Four arrested over murder of queer journalist Lyra McKee in Northern Ireland
Four men have been arrested in connection with the murder of the queer journalist Lyra McKee.
McKee was murdered in Derry, Northern Ireland, on 18 April, 2019 after she sustained a gunshot wound to the head while reporting on riots that had broken out in the city.
The Police Service of Northern Ireland (PSNI) announced on Wednesday morning (15 September) that it had arrested four men aged 19, 20, 21 and 33 as part of a two-year investigation into Lyra McKee’s murder.
All four men were apprehended in Derry on Wednesday morning under the Terrorism Act. They were taken to the Serious Crime Suite at Musgrave Police Station where they will be interviewed by detectives.
“These arrests are the culmination of a detailed two-year investigation into Lyra’s murder and the events which preceded it,” detective superintendent Jason Murphy said in a statement.
Detectives investigating the murder of journalist Lyra McKee on 18 April 2019 in Derry/Londonderry have arrested 4 men. pic.twitter.com/KiMUf4PQPX
— Police Service NI (@PoliceServiceNI) September 15, 2021
“The local community have supported the Police Service of Northern Ireland throughout the course of this protracted investigation and I wish to thank them for their continued support and patience whilst this phase of the investigation is ongoing.”
Lyra McKee’s murder sent shockwaves through Northern Irish society
Before her death, Lyra McKee – who was just 29 years old at the time of her death – had become well known in media circles for her impassioned approach to her work. She had already been named as one of Forbes magazine’s “30 under 30 in media” for her dedication to investigative journalism.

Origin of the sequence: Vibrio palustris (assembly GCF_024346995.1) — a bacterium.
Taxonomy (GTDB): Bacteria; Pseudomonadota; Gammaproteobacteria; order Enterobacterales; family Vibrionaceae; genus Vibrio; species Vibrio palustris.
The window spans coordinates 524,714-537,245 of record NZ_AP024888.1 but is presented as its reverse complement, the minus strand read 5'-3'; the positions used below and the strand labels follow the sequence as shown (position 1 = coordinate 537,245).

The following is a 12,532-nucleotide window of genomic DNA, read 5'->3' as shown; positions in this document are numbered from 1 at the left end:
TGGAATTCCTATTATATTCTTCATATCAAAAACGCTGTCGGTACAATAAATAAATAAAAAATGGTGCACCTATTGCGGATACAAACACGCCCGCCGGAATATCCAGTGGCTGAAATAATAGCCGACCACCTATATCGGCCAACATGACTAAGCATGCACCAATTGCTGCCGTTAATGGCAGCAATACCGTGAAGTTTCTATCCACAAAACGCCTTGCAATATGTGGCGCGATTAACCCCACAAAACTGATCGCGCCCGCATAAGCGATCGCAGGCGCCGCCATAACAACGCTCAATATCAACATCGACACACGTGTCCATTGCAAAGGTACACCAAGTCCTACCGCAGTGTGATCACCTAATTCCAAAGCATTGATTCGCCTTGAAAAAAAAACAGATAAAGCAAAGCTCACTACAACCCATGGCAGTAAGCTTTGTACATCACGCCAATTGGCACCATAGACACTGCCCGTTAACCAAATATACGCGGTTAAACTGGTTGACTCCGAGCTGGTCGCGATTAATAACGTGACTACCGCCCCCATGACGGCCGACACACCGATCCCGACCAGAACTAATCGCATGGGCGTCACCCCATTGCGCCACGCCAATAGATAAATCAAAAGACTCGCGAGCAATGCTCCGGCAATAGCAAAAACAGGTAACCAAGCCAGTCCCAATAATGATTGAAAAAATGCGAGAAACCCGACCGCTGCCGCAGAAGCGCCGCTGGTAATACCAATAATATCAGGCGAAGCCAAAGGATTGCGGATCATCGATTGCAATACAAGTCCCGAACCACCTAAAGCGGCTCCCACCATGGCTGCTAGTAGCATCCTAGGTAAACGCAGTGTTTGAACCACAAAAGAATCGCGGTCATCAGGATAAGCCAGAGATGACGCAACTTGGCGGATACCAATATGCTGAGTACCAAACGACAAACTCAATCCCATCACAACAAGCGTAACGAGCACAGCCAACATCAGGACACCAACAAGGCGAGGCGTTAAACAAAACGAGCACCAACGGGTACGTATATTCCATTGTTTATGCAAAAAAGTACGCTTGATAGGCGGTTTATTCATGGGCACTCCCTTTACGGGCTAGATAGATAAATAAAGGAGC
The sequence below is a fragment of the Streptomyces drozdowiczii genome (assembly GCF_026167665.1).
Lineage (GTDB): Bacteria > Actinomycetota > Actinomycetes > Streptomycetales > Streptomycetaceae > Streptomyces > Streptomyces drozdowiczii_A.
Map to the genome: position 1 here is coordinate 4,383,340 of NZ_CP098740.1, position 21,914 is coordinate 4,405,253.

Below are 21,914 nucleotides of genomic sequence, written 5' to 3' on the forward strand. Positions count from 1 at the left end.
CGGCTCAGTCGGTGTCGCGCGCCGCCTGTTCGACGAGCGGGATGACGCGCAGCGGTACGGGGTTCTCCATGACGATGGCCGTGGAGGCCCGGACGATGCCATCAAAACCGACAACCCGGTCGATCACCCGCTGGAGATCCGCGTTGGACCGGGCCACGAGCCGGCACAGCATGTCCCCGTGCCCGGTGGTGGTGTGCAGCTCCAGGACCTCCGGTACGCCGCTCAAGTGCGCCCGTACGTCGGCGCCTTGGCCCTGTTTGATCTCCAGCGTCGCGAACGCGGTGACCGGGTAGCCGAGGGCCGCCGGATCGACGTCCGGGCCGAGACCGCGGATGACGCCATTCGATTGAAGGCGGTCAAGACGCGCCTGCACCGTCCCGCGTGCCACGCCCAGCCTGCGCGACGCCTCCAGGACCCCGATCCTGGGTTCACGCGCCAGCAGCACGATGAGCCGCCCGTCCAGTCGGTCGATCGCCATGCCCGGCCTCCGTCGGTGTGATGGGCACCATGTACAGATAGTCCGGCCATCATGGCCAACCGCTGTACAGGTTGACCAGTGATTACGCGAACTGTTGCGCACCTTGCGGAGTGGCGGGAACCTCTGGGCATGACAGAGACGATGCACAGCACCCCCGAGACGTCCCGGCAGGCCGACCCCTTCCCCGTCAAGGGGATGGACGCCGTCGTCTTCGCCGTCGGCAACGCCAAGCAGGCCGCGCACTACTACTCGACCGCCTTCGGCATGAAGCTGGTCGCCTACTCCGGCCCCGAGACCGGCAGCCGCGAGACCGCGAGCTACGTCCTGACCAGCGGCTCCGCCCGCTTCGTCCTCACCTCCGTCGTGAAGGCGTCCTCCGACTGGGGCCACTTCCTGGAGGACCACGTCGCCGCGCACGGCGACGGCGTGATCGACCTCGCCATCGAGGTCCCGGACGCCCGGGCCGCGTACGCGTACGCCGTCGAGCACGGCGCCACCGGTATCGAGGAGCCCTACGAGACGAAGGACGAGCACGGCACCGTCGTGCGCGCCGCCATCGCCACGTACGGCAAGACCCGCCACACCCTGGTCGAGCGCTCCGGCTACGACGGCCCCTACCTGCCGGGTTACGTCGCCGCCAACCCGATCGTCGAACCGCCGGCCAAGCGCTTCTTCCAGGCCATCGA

But her life was tragically cut short on 18 April when she was hit by a bullet at the scene of riots in Derry. McKee had only recently moved to the city, having grown up in Belfast.
In 2014, McKee garnered international media attention when she published a blog post titled “Letter to my 14-year-old self”, which saw her reflect on the challenges she faced growing up gay in Belfast.
In her work, Lyra McKee dealt extensively with the painful legacy of The Troubles. At the time of her death, she was writing a book titled The Lost Boys, which focused on the disappearance of two boys in Belfast in 1974.
Her death in April 2019 sent shockwaves through Northern Irish society, and there was an outpouring of grief from LGBT+ activists who had admired her work.
The New IRA, a dissident republican group, claimed responsibility for McKee’s death in the days after her murder.
In the two years since her death, McKee’s loved ones have repeatedly pushed for her killers to be brought to justice. Her family launched the Justice4Lyra campaign earlier this year, which encouraged anyone with information that could lead to a conviction to come forward.
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